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John Street Theater.

The first permanent playhouse in New York City. It opened December 7, 1767. The first play given there was George Farquhar's The Beaux Stratagem; it also saw the first production in New York of plays by Shakespeare, Ben Jonson, and Congreve, as well as many contemporary plays and afterpieces. When the British occupied New York the playhouse was renamed the Theater Royal, and officers of the English garrison, especially the talented Major John Andre, used it for amateur productions; a professional company also occupied the theater. In 1785 an American company again occupied the theater for regular seasons. They produced British plays, but their stage also saw the first performances of two important American works: Royall Tyler's <IR> THE CONTRAST </IR> (1787), in the course of which Jonathan, the Yankee bumpkin, describes his first visit to a playhouse (the John Street Theater); and William Dunlap's <IR> THE FATHER </IR> (1789). The theater was used for the last time on January 13, 1798 and then was sold and demolished.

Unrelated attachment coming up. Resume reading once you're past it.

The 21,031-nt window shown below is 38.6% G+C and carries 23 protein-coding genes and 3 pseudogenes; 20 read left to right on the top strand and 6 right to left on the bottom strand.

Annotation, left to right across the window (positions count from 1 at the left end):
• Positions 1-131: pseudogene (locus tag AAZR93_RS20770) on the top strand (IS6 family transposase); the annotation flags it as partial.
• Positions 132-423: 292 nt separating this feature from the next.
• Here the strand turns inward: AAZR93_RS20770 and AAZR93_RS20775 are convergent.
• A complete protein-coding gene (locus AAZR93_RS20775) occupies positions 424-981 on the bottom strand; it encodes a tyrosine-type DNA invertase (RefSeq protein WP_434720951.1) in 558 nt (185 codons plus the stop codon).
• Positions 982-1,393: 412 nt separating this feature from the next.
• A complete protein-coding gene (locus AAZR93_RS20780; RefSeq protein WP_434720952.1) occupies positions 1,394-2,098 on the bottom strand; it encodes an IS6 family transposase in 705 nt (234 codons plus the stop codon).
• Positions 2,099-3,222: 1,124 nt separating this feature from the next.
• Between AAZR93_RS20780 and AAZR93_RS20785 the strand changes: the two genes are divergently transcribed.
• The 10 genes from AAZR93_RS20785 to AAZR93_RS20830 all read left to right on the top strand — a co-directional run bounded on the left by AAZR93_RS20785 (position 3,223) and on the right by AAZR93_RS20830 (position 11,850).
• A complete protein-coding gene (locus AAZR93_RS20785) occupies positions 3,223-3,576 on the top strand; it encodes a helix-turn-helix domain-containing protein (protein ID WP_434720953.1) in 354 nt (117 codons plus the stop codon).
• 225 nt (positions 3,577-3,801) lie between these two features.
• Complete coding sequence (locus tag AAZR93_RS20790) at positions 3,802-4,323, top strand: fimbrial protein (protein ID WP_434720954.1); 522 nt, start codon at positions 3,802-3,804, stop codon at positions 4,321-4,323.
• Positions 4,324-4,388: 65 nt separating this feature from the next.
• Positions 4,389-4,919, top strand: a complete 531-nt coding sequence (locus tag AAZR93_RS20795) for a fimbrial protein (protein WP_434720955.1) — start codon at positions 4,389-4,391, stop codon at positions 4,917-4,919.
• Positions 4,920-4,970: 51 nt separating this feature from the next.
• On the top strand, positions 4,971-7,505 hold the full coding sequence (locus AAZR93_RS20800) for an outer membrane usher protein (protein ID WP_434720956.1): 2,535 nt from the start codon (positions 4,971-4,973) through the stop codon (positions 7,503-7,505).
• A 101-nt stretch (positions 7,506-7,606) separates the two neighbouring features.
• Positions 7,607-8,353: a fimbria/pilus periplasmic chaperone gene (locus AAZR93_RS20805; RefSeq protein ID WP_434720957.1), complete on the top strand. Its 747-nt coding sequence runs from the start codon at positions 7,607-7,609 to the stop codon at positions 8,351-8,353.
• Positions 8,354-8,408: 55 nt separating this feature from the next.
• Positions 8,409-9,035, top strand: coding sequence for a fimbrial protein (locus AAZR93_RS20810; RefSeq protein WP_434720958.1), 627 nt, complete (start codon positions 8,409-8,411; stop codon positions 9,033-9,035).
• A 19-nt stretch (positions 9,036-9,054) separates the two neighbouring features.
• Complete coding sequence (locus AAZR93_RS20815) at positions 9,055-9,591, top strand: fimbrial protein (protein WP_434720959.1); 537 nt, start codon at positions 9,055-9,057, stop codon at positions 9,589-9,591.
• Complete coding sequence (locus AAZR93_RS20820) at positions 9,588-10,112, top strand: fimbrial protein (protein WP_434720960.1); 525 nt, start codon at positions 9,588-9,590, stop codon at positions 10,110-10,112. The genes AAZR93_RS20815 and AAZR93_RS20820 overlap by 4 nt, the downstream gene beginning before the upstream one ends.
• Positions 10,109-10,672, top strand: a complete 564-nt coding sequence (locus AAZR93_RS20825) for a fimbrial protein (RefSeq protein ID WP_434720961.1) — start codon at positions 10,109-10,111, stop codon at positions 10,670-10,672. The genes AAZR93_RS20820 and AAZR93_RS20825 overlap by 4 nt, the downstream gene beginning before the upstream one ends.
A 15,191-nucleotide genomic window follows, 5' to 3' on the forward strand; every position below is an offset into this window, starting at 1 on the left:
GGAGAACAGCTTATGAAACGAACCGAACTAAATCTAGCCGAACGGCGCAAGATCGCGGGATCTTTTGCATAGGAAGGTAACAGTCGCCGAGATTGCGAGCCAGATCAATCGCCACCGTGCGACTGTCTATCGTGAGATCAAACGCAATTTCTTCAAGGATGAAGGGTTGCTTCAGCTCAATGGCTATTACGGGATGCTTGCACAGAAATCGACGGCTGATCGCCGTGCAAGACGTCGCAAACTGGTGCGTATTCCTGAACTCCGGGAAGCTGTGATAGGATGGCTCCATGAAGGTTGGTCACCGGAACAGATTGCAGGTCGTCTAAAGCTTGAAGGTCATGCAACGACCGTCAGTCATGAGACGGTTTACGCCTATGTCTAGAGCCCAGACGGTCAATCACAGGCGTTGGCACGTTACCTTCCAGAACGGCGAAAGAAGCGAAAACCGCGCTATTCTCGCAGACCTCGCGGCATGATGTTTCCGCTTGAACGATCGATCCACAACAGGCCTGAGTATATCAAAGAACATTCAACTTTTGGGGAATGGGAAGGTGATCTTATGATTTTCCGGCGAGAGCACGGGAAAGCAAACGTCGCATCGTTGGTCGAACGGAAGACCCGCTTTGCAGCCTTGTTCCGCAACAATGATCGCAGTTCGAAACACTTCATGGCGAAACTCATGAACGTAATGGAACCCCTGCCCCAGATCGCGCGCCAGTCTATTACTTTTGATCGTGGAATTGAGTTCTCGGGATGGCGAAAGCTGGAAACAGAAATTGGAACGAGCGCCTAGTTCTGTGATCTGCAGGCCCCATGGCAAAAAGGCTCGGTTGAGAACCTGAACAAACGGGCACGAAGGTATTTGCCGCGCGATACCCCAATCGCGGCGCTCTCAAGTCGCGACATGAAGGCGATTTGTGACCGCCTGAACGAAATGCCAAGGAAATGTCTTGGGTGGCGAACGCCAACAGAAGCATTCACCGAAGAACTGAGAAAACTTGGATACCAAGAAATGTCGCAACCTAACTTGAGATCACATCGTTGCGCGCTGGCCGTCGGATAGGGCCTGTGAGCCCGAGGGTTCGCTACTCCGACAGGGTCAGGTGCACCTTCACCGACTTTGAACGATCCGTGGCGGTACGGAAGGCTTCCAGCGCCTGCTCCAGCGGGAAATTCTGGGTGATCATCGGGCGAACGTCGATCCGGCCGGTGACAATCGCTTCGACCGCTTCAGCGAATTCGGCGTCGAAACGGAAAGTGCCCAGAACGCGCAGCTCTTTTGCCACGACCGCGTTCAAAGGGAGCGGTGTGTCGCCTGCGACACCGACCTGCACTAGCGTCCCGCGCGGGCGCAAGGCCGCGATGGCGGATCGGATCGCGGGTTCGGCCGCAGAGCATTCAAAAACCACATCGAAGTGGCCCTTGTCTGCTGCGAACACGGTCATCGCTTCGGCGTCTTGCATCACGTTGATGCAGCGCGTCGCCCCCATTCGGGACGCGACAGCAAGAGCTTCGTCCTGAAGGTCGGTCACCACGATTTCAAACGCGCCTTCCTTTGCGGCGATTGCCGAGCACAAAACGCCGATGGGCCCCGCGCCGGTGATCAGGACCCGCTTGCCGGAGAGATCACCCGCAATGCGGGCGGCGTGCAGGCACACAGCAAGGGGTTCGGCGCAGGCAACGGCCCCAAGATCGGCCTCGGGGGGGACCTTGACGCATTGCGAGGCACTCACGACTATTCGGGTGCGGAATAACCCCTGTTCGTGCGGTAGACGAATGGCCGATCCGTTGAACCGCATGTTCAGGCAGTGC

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Publication:Benet's Reader's Encyclopedia of American Literature
Article Type:Reference Source
Date:Jan 1, 1991
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